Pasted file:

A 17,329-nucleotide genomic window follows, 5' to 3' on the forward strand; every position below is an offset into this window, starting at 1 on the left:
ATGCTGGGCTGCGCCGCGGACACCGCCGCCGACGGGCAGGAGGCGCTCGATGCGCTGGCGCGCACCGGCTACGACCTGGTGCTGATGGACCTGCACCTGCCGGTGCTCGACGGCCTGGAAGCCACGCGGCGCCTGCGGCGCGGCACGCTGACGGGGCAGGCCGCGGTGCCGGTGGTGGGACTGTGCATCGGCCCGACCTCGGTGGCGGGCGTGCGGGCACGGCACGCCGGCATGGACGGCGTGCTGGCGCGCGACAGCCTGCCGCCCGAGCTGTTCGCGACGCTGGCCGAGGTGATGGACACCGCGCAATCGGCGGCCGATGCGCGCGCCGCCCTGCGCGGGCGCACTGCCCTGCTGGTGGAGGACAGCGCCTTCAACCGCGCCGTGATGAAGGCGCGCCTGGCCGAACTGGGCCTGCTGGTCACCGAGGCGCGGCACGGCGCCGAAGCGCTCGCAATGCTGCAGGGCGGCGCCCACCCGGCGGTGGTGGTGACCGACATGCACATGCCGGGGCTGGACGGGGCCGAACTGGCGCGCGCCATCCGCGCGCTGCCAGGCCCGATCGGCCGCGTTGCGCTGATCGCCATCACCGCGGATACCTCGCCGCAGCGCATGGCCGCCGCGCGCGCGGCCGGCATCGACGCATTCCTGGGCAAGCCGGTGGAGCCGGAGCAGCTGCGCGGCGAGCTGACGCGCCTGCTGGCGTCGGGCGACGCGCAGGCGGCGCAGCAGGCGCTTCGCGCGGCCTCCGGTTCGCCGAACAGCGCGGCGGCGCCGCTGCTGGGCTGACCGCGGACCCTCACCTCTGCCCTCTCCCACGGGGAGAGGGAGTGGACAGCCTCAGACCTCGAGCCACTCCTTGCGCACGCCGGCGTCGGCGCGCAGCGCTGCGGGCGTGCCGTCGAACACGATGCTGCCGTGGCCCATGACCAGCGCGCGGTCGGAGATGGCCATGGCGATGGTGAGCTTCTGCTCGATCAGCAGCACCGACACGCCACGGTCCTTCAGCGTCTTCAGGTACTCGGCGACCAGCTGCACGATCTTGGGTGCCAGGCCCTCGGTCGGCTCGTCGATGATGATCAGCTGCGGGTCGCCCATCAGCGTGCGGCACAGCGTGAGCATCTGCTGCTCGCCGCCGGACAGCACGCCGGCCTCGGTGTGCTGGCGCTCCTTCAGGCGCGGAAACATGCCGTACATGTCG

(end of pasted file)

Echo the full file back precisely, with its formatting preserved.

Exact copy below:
A 17,329-nucleotide genomic window follows, 5' to 3' on the forward strand; every position below is an offset into this window, starting at 1 on the left:
ATGCTGGGCTGCGCCGCGGACACCGCCGCCGACGGGCAGGAGGCGCTCGATGCGCTGGCGCGCACCGGCTACGACCTGGTGCTGATGGACCTGCACCTGCCGGTGCTCGACGGCCTGGAAGCCACGCGGCGCCTGCGGCGCGGCACGCTGACGGGGCAGGCCGCGGTGCCGGTGGTGGGACTGTGCATCGGCCCGACCTCGGTGGCGGGCGTGCGGGCACGGCACGCCGGCATGGACGGCGTGCTGGCGCGCGACAGCCTGCCGCCCGAGCTGTTCGCGACGCTGGCCGAGGTGATGGACACCGCGCAATCGGCGGCCGATGCGCGCGCCGCCCTGCGCGGGCGCACTGCCCTGCTGGTGGAGGACAGCGCCTTCAACCGCGCCGTGATGAAGGCGCGCCTGGCCGAACTGGGCCTGCTGGTCACCGAGGCGCGGCACGGCGCCGAAGCGCTCGCAATGCTGCAGGGCGGCGCCCACCCGGCGGTGGTGGTGACCGACATGCACATGCCGGGGCTGGACGGGGCCGAACTGGCGCGCGCCATCCGCGCGCTGCCAGGCCCGATCGGCCGCGTTGCGCTGATCGCCATCACCGCGGATACCTCGCCGCAGCGCATGGCCGCCGCGCGCGCGGCCGGCATCGACGCATTCCTGGGCAAGCCGGTGGAGCCGGAGCAGCTGCGCGGCGAGCTGACGCGCCTGCTGGCGTCGGGCGACGCGCAGGCGGCGCAGCAGGCGCTTCGCGCGGCCTCCGGTTCGCCGAACAGCGCGGCGGCGCCGCTGCTGGGCTGACCGCGGACCCTCACCTCTGCCCTCTCCCACGGGGAGAGGGAGTGGACAGCCTCAGACCTCGAGCCACTCCTTGCGCACGCCGGCGTCGGCGCGCAGCGCTGCGGGCGTGCCGTCGAACACGATGCTGCCGTGGCCCATGACCAGCGCGCGGTCGGAGATGGCCATGGCGATGGTGAGCTTCTGCTCGATCAGCAGCACCGACACGCCACGGTCCTTCAGCGTCTTCAGGTACTCGGCGACCAGCTGCACGATCTTGGGTGCCAGGCCCTCGGTCGGCTCGTCGATGATGATCAGCTGCGGGTCGCCCATCAGCGTGCGGCACAGCGTGAGCATCTGCTGCTCGCCGCCGGACAGCACGCCGGCCTCGGTGTGCTGGCGCTCCTTCAGGCGCGGAAACATGCCGTACATGTCG